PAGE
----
2. If you're not sure what to write, or want to erase everything you've written, click restore default settings.

  3. When you're ready to export the VM, choose export.

Keep in mind that the actual export process may take a few minutes to a few hours, depending on the size of your VM's virtual storage disk. So be patient, do not close VirtualBox or turn off your computer.

How to export a virtual machine using the copy and paste method

This is possibly the easiest way to export a VirtualBox VM. All you need to do is navigate to the VM folder, copy and paste it into a directory where you want to export the VM.

The default path for the VirtualBox virtual machine is C: Users your username VirtualBox-VMs. Open the folder, right click the VM you want to export and select Copy. Then navigate to Removable Disk (or another directory), right click and select Insert.

Copy and paste the virtual machine after connecting the USB flash drive or other removable storage device.

Related topics: Transferring files between a virtual machine guest and a host PC

How to import a VM into VirtualBox

After exporting your VM to another computer, you need to import it into VirtualBox. The import process only works if you have exported a VDI file using the procedure described above.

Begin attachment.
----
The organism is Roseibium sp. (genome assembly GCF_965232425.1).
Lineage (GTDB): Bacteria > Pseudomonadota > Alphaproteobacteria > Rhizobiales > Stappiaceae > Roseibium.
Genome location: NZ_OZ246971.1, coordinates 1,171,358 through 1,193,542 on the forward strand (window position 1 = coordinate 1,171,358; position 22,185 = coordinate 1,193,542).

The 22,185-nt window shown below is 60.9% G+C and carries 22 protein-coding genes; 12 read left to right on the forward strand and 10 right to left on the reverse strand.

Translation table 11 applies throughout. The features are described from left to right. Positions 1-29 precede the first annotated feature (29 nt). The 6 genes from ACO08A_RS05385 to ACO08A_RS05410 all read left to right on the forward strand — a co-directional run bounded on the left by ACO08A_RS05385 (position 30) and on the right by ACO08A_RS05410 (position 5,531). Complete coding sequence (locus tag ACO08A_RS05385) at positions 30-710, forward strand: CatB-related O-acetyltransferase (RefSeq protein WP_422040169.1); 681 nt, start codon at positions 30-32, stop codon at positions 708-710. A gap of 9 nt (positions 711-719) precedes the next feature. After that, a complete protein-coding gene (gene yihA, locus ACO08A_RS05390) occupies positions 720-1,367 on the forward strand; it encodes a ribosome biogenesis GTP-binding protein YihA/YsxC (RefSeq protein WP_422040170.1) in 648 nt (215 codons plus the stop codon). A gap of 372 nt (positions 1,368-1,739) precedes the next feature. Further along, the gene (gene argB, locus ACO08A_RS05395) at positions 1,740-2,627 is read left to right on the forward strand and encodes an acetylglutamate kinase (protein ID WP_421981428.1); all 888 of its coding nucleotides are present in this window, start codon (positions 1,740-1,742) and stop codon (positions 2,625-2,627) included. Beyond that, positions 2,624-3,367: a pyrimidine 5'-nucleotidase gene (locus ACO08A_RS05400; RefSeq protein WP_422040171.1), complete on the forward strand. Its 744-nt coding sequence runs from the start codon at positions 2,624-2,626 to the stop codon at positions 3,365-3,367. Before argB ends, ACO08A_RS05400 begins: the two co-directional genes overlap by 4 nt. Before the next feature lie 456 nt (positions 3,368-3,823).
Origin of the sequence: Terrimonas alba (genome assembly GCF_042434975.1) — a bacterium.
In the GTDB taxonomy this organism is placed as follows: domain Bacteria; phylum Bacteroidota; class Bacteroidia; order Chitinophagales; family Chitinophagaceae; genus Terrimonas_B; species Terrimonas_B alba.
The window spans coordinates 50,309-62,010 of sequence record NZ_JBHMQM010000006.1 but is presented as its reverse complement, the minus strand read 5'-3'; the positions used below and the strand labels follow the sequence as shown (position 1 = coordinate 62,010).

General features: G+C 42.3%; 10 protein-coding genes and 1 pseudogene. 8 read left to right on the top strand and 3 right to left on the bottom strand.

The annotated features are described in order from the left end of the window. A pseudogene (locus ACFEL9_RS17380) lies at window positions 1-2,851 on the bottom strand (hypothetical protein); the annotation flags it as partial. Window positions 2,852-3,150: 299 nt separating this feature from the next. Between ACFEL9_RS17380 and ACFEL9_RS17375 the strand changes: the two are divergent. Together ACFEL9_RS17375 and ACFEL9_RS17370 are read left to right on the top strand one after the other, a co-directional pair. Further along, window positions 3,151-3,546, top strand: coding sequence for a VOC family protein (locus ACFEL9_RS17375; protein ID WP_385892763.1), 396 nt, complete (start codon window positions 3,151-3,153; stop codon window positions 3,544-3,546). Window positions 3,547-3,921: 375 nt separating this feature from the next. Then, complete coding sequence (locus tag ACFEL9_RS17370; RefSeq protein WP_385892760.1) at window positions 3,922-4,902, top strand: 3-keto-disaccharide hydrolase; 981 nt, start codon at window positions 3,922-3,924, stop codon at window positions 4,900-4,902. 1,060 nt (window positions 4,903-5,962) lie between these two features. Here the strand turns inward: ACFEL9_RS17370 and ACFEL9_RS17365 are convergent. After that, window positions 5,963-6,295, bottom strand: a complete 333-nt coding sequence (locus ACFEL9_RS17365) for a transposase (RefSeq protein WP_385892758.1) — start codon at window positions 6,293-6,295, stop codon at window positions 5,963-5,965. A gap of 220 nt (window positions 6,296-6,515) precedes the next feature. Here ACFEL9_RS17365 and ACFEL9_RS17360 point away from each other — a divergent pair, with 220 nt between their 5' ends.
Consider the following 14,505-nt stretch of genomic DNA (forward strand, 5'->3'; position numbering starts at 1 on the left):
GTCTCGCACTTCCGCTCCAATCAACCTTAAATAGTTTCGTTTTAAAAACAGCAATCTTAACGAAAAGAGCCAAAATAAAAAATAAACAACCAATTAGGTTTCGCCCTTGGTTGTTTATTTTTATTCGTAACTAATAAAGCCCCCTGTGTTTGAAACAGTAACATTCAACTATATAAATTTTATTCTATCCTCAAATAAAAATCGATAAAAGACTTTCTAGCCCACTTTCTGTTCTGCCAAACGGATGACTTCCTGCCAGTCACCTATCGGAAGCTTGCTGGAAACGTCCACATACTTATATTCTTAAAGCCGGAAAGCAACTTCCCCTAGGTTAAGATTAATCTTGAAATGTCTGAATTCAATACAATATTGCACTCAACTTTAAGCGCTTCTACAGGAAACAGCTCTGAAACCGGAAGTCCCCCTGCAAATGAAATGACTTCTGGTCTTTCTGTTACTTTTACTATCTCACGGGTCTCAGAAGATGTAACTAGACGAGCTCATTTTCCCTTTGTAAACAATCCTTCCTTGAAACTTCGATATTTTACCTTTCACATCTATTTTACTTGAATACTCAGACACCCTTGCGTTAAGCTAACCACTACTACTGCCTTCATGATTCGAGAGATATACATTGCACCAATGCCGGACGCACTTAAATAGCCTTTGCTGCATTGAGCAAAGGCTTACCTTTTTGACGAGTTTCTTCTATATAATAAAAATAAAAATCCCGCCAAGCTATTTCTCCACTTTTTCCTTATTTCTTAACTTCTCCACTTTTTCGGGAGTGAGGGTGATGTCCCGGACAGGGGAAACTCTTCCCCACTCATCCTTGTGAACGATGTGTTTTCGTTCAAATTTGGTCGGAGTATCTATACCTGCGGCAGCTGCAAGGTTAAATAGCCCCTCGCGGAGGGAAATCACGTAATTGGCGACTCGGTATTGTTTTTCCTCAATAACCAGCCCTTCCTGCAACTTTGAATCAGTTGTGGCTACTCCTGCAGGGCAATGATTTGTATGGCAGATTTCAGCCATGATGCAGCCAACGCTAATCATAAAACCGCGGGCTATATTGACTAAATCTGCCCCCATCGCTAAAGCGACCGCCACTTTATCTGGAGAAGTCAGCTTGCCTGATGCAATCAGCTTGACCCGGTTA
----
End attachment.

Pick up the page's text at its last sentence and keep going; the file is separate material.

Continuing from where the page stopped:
Import a VDI using the VirtualBox tool

  1. To do this, start VirtualBox and click on Toolsand select Import.

  2. By doing Device to import Make sure the source filed is set to Local file system.

  3. Then click on the folder symbol in front of the file and navigate to the location of the .vdi file you exported in the previous step. Select this file and click on Next.

  4. In the next section, review the appliance settings you selected in the previous step and select if you are satisfied Import. The import process may take a while. So don't turn off your computer or close VirtualBox.

If you haven't used the export option and copied / pasted the VM folder, the process is a little different.

Import a copied VM

Choose file from the top toolbar and select Virtual Media Manager. Then click on Add and navigate to and select the VM folder.

Finally click Apply and your VM will be added to VirtualBox. You can now use the VM just like any other VM you created from scratch.

VirtualBox Virtual Machines can be difficult to move if you are running an outdated version

The latest versions of VirtualBox make it easy to export and move VMs from one computer to another. So if you're still running an older version of VirtualBox, update it as soon as possible.

Also note the following: Do not interrupt the export process halfway by closing the program or shutting down your computer. This will likely lead to errors and conflicts when you try to import the VM.

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About the author

Fawad Murtaza
(15 articles published)

Fawad is a full-time freelance writer. He loves technology and food. When he's not eating or writing about Windows, he's either playing video games or writing for his quirky blog, Techsava.

By Fawad Murtaza